QR code Summer Project 2009 from Sinap Co.
Yet another innovative idea coming from new directions in mcommerce and Japan when last week, Sinap Co Ltd. tested out the possibility if QR codes (a.k.a. binary codes) could be read digitally from a natural material like sand. Binary codes or QR codes are often used in Japanese advertising and retail whereby consumers simply scan over the code (like an ad in a magazine for example) and the mobile phone image technology can read the code and deliver information to the consumer about the product, price, directions to the store, and so on.
QR codes are also known as mobile tagging and store URLs that appear in mags, signs, buses, billboards, business cards, you name it. The Japanese use this technology often but it’s still a relatively new thing in North America. This act of linking from the physical world is also known as hardlinks.
In the Sinap Summer Project, they created a human-sized QR code on a beach about an hour outside of Tokyo made out of interlinked sand castles. Many people in the project recorded the “making-of” aspects including a clip on YouTube. So far, according to CScout Japan, some 400 people have responded and said that yes, their mobile phones could read the QR code.
Another cool aspect is that now, Sinap is working with the Nishihama Surf Lifesaving Club to help promote beach clean-ups, giving the sand castle project a strong ripple effect.
Space Invader tile street art in Paris
Many brands and retailers have been investigating more ways to reach people via binary code technology, and even street artists have gotten into the concept. For example in a story we ran last year about Space Invader, the legendary street artist from Paris who depicts video game characters, particularly old-school PacMan’s made in colorful tiles placed in discreet locations around the world. In the last few years, Invader has become so popular that his tile work has even been stolen straight off walls and sold on EBay. Like UK artist Banksy, Invader has a strong cult following around the world.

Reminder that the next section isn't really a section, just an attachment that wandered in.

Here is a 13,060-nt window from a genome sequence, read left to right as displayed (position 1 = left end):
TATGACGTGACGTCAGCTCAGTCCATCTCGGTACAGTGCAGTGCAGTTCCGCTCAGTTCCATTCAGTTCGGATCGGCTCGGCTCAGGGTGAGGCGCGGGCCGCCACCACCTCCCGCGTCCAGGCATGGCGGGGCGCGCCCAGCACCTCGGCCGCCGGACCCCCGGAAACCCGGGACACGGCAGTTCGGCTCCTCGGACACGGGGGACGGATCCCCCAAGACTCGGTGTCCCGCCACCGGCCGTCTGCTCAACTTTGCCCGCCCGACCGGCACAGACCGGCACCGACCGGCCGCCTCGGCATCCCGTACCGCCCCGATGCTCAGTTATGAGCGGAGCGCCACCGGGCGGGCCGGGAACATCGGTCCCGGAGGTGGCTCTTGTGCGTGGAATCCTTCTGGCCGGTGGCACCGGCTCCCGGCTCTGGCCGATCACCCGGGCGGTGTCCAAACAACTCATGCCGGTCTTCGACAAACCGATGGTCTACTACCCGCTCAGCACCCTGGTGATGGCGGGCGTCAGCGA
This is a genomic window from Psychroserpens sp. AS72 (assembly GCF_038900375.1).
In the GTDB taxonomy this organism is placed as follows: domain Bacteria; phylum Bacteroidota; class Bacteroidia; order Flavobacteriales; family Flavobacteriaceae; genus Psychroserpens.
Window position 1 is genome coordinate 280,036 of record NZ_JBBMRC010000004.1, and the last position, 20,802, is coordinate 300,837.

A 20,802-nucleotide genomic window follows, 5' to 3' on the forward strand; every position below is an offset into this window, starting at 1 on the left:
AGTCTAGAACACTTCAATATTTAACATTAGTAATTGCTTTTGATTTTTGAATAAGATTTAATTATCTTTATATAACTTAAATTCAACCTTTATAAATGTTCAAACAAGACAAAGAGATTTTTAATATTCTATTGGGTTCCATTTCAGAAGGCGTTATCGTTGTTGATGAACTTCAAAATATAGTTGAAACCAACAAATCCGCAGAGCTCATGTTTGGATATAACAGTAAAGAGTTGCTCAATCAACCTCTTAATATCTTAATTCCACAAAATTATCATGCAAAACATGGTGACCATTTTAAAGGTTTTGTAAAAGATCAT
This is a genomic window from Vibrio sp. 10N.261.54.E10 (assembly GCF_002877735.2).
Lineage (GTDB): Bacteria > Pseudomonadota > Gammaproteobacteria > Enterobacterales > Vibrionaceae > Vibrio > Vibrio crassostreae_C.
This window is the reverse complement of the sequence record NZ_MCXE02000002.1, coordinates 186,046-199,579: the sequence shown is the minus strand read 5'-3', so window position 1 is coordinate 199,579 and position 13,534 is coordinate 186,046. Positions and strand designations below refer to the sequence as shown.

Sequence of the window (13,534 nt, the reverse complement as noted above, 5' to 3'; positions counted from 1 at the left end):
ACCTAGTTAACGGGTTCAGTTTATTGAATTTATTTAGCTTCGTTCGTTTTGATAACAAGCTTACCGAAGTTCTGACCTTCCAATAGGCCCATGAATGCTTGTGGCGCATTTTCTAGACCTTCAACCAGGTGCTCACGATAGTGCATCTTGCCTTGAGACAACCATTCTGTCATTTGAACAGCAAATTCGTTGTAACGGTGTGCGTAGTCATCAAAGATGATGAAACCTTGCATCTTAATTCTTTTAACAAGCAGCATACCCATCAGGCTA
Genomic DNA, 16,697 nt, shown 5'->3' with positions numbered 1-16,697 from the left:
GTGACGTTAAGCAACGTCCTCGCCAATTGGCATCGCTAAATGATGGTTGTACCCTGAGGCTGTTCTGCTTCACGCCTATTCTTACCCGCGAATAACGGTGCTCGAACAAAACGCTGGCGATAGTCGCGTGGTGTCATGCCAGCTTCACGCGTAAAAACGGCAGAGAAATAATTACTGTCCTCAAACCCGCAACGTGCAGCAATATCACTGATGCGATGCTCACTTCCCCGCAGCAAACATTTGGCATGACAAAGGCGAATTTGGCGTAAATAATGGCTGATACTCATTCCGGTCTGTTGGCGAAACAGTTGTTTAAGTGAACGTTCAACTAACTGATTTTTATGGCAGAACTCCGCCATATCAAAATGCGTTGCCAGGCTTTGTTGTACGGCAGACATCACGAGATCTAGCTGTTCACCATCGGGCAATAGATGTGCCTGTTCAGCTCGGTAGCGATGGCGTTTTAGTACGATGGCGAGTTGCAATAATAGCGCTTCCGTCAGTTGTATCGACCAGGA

One of Space Invader’s new concepts combine the growing fascination among leading-edge street artists with technology. Invader explains that he’s creating now second messages behind the original tile artwork that can only be read by taking mobile phone images, particularly conducive to iPhone’s code Imatrix. In the video about his project, Invader talks about how tiles are a motif that works well within his aesthetic of hi-low art invading the world. He currently has pieces up in 40 different cities in 30 different countries.
His new work takes a deeper look at QR codes or binary codes whereby on the surface, you can’t really tell that a piece is saying something until you read it via a mobile phone image.
Right now, in America, the iPhone code Imatrix is the next thing on the radar to making mcommerce and QR code technology a reality for retailers, but also to be used in many other applications including advertising, personal identification, even street art.
For more information about Label Networks’ Digital Lifestyle Report 2009 or North American Youth Culture Study, email email@example.com; (323) 630-4000.